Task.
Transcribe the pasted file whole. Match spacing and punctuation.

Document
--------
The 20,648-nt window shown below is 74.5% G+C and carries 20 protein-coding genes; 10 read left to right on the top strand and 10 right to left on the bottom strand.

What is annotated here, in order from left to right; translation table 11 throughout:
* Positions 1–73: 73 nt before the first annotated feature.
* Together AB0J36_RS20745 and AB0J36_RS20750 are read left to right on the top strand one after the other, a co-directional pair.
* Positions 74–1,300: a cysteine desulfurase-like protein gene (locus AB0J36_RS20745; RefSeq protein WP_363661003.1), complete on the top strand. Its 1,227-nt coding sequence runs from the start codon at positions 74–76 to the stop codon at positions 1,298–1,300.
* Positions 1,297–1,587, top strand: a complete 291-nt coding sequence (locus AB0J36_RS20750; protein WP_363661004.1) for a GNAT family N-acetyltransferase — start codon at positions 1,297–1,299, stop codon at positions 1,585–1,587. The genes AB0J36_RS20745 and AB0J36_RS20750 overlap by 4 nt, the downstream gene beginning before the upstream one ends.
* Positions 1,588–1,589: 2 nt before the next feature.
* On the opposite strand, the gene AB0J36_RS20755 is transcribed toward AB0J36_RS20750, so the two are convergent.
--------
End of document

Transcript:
The 20,648-nt window shown below is 74.5% G+C and carries 20 protein-coding genes; 10 read left to right on the top strand and 10 right to left on the bottom strand.

What is annotated here, in order from left to right; translation table 11 throughout:
* Positions 1–73: 73 nt before the first annotated feature.
* Together AB0J36_RS20745 and AB0J36_RS20750 are read left to right on the top strand one after the other, a co-directional pair.
* Positions 74–1,300: a cysteine desulfurase-like protein gene (locus AB0J36_RS20745; RefSeq protein WP_363661003.1), complete on the top strand. Its 1,227-nt coding sequence runs from the start codon at positions 74–76 to the stop codon at positions 1,298–1,300.
* Positions 1,297–1,587, top strand: a complete 291-nt coding sequence (locus AB0J36_RS20750; protein WP_363661004.1) for a GNAT family N-acetyltransferase — start codon at positions 1,297–1,299, stop codon at positions 1,585–1,587. The genes AB0J36_RS20745 and AB0J36_RS20750 overlap by 4 nt, the downstream gene beginning before the upstream one ends.
* Positions 1,588–1,589: 2 nt before the next feature.
* On the opposite strand, the gene AB0J36_RS20755 is transcribed toward AB0J36_RS20750, so the two are convergent.